Pope's Secretary of State on Chile (Part 2)

Interview With Cardinal Tarcisio Bertone

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VATICAN CITY, APRIL 20, 2010 (Zenit.org).- Here is part two of a translation of an interview with Benedict XVI’s secretary of state, Cardinal Tarcisio Bertone, gave to L’Osservatore Romano, Vatican Radio and Vatican Television following his April 5-15 trip to Chile.

The cardinal visited the South American nation to encourage those affected by the Feb. 27 earthquake, which devastated much of the country.

Part one of this interview appeared Monday [http://www.zenit.org/article-28969?l=english].

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Q: Chile is showing great economic growth. Why did you stress that it must not be forgotten that the human person remains always at the center of the economy?

Cardinal Bertone: From the economic point of view, Chile is among the countries of Latin America that is outstanding for its economic robustness. I must say that even the entrepreneurs that have come from far away — Italian and Croatians entrepreneurs and those of other nations — are well rooted in Chile, with enterprises with a great sense of responsibility.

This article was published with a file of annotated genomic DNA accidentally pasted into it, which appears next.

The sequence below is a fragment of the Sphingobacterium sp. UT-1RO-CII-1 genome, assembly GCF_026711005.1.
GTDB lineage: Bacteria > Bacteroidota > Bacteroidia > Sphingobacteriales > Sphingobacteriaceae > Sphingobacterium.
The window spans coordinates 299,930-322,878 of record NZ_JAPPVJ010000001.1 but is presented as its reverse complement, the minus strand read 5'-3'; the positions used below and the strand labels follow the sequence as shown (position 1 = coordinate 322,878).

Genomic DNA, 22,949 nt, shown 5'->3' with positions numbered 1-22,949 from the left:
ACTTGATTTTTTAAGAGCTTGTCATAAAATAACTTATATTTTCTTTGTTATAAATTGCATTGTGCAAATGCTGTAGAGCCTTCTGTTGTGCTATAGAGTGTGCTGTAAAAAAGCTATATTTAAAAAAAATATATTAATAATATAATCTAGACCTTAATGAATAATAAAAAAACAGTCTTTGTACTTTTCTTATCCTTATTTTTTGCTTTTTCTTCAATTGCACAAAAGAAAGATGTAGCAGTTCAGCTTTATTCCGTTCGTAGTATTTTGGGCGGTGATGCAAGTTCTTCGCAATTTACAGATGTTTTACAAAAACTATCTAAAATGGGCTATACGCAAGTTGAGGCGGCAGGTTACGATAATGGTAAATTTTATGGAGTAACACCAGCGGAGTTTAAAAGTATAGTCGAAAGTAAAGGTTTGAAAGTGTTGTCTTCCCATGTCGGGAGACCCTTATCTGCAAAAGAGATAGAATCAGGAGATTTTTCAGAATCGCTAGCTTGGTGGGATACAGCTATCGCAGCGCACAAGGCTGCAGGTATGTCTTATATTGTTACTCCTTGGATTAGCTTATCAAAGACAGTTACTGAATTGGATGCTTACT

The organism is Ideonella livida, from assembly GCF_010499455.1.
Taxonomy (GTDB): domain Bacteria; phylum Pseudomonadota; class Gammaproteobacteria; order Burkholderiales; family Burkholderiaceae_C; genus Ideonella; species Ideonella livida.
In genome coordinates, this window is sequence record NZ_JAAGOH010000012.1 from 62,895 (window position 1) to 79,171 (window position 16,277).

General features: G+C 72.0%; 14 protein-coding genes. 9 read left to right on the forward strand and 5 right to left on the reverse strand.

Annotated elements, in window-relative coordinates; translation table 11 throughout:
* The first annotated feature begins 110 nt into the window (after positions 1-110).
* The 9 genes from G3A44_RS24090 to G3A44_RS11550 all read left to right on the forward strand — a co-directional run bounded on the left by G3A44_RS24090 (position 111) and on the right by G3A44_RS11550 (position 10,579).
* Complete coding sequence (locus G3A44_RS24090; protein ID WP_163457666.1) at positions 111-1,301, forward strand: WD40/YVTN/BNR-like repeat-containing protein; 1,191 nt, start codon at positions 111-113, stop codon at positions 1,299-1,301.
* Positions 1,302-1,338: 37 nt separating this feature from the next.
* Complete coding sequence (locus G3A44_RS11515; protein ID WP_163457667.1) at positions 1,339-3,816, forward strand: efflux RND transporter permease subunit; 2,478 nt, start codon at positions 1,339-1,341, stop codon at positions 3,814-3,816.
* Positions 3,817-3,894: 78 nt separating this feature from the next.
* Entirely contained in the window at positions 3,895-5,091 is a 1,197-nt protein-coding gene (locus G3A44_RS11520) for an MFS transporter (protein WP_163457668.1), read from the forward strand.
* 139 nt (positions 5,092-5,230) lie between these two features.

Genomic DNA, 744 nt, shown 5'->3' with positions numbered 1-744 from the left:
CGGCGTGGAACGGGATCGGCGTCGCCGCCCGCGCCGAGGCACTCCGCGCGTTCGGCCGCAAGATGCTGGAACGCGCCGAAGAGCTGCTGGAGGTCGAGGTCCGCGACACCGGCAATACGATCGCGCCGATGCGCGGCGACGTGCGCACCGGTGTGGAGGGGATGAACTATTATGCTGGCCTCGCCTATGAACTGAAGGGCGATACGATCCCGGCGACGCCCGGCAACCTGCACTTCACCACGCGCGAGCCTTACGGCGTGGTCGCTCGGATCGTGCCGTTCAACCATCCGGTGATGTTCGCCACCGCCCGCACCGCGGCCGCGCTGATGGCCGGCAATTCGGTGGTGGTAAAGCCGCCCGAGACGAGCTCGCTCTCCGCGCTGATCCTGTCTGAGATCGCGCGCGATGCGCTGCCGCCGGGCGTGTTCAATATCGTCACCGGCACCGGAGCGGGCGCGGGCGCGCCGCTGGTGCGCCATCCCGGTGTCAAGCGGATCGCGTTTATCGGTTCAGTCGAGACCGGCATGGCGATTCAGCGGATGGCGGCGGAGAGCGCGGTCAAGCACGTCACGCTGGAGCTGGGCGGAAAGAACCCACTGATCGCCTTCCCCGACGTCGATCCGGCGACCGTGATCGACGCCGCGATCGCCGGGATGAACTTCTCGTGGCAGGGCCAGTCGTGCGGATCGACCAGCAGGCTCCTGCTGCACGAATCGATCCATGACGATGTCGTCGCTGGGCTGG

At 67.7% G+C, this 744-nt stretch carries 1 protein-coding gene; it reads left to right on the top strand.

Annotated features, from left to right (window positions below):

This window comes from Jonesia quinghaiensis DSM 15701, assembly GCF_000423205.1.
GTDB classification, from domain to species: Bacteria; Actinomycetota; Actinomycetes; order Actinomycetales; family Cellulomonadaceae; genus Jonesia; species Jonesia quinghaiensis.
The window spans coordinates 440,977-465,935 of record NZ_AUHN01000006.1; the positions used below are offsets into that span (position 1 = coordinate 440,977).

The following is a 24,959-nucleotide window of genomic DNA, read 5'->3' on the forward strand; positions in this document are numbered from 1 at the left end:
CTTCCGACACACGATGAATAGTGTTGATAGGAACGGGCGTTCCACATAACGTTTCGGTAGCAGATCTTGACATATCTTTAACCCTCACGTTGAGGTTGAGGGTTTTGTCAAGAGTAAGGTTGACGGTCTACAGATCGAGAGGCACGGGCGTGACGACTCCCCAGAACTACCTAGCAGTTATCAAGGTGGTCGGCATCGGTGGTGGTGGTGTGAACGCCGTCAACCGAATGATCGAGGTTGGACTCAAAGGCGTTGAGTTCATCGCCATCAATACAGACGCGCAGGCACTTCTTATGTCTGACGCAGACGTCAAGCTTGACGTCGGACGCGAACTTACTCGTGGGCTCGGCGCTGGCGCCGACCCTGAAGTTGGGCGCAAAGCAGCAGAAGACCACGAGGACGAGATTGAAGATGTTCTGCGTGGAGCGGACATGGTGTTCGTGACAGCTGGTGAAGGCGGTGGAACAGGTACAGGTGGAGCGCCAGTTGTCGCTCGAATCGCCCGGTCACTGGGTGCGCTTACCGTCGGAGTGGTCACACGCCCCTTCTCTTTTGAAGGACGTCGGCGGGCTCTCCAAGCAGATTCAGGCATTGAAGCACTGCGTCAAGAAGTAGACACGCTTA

Hence, I think this idea of “Caritas in Veritate” — the social responsibility of enterprises — is present. I had a meeting with entrepreneurs, and this meeting was very positive also for the purpose of Chile’s reconstruction, because they also showed me the plans for reconstruction and the desire to allocate part of the profits of their firms — the mining firms, for example, to the reconstruction. There is a good relation between the entrepreneurs and the universities, for example, with the Catholic University, which is very important because it makes young people more gifted with talent emerge as well as those who cannot access the specializations of higher grades. There is for this a system of study scholarships provided by the firms and Egrave; a very productive system for the formation of leadership and professional cadres.

Benedict XVI’s recent teaching was the model that guided me in the messages that I left to the different categories. The idea of “Caritas in Veritate” is that development must be development of the whole man and of all men: This is the underlying idea. Of the whole man and of all men; hence, without leaving anyone aside, in so far as possible.